Wiltshire Police translators are set to take legal action against their employer.

DA Languages has a contract to provide translators for Wiltshire Police and other forces across the UK.

But law firm Leigh Day believes it is denying thousands of workers the rights they are entitled to.

Leigh Day is currently acting on behalf of interpreters and translators who believe they should be treated as workers and given the appropriate rights under employment law. 

An employee who has been given the name Julia to protect her identity has worked as a translator for DA Languages for eight years.

She said: "Each year, around the holidays, instead of looking forward to spending time with family, I'm worried about whether I will be able to support myself during January.

"As the majority of people take time off, it leaves me with little to no work, so I end up working all hours of the night just to make ends meet. Not only disturbing my sleep but adding excess stress to my life.

"Getting workers' rights would mean being able to see family and spend time with them without worrying about how I will pay bills."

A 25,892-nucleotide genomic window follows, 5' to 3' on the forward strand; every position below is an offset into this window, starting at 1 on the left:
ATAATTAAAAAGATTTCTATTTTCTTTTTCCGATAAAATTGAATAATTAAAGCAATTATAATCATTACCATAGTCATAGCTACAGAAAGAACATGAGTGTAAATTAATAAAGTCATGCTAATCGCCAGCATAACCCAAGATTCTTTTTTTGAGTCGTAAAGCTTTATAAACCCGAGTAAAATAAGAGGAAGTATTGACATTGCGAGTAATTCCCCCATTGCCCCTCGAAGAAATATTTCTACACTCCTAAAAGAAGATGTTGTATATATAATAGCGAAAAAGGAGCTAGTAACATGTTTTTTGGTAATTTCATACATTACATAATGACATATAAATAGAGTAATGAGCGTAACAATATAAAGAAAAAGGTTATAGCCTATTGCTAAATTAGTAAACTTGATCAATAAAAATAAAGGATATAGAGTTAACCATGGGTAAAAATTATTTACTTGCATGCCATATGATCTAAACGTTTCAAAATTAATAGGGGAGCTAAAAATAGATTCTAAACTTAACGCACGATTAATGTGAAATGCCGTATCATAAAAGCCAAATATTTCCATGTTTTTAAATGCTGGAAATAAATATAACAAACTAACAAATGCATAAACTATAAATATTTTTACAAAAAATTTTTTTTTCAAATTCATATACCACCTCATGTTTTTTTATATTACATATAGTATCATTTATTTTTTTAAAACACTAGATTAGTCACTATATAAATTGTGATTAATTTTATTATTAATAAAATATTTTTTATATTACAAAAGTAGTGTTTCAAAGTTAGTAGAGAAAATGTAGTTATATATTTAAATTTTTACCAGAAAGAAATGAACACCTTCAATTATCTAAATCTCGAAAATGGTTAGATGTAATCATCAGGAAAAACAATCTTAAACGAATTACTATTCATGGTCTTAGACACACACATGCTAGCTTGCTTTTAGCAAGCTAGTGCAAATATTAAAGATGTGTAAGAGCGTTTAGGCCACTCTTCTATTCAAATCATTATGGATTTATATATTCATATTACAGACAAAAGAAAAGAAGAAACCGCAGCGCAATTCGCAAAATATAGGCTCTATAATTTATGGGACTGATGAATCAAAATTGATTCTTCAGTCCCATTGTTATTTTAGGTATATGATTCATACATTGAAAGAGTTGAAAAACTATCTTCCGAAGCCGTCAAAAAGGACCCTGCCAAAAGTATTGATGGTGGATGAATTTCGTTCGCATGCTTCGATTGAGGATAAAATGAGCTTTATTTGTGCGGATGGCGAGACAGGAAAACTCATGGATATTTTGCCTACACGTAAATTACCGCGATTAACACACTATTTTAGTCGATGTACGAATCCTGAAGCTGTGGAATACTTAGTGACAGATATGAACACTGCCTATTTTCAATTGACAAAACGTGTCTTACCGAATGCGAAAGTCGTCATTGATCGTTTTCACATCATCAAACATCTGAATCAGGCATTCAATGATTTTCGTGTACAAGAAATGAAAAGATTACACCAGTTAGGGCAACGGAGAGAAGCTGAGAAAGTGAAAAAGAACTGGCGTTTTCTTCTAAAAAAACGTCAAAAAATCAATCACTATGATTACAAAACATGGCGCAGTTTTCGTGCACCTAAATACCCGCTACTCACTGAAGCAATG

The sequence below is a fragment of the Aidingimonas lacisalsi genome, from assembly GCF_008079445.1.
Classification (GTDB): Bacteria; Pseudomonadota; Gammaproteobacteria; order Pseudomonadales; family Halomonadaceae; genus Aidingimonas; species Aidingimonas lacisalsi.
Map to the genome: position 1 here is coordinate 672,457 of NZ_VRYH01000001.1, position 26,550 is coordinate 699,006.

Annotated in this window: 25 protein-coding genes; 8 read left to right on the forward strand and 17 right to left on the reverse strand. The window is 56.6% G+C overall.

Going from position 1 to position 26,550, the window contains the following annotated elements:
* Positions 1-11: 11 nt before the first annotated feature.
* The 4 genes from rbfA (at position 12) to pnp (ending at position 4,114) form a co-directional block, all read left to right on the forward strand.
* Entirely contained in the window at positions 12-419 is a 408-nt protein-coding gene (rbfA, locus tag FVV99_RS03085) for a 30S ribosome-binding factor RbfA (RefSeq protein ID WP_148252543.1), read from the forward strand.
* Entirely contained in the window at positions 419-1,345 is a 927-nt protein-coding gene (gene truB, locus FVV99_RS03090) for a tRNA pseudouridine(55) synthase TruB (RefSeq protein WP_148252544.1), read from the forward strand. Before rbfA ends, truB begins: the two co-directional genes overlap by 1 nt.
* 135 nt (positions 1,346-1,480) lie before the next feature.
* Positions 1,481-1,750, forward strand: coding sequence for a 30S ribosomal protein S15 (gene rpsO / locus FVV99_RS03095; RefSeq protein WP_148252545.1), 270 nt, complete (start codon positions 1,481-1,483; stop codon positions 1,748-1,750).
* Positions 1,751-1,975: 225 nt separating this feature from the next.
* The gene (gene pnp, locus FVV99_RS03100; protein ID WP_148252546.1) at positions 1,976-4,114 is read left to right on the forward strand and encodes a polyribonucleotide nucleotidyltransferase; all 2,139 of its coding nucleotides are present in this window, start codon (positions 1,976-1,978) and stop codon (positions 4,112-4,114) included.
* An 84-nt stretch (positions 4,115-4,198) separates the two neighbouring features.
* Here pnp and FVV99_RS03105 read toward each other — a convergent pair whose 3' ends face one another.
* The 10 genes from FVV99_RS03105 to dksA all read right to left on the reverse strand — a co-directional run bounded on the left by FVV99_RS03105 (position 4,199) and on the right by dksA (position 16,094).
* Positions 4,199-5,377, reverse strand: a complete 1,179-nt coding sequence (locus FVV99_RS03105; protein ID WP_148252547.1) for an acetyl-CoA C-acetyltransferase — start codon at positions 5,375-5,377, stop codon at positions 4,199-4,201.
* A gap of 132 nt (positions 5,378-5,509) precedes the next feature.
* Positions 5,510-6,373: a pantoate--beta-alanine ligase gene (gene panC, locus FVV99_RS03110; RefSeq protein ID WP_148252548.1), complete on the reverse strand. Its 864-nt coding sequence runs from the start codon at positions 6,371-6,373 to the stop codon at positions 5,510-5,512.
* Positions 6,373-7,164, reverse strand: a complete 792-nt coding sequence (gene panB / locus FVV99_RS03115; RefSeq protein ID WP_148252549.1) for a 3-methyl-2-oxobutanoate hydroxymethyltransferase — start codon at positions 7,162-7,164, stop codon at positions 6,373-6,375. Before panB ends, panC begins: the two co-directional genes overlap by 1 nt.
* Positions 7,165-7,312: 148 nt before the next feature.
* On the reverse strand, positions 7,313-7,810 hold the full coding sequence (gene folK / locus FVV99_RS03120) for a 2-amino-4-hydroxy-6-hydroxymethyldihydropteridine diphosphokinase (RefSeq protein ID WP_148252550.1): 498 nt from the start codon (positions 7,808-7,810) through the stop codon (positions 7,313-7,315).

Interpreters and translators working for DA Languages are currently classified as self-employed independent contractors.

Leigh Day argues that, because of the way the company operates, including fixing interpreters and translators' rate of pay, imposing fines when they are unable to attend or complete jobs, and not allowing substitutes to attend jobs in place of the assigned interpreter or translator, they should be classed as workers, given holiday pay and at least National Minimum Wage.

If the claims against DA Languages are successful, Leigh Day, which is acting on a no-win, no-fee basis, estimates that a claimant who has worked full-time for two years could be entitled to more than £10,000 in compensation. 

A spokesman for DA Languages said: "DA Languages is a responsible business and takes any complaints seriously.  We have not yet received any detailed correspondence from Leigh Day or any complaint from any individual linguist explaining any claim against us. 

"Nevertheless, we will obviously carefully consider any such complaint and respond appropriately. As the law explains, contracting parties are free to agree terms, including charges for breach of contract, between themselves.

"We are committed to providing a first-class service for our customers, especially within hospitals and the justice system, and to working with our valued network of freelance translators and interpreters to do so.  

"We hugely value the essential contribution of these languages experts in the delivery of critical services."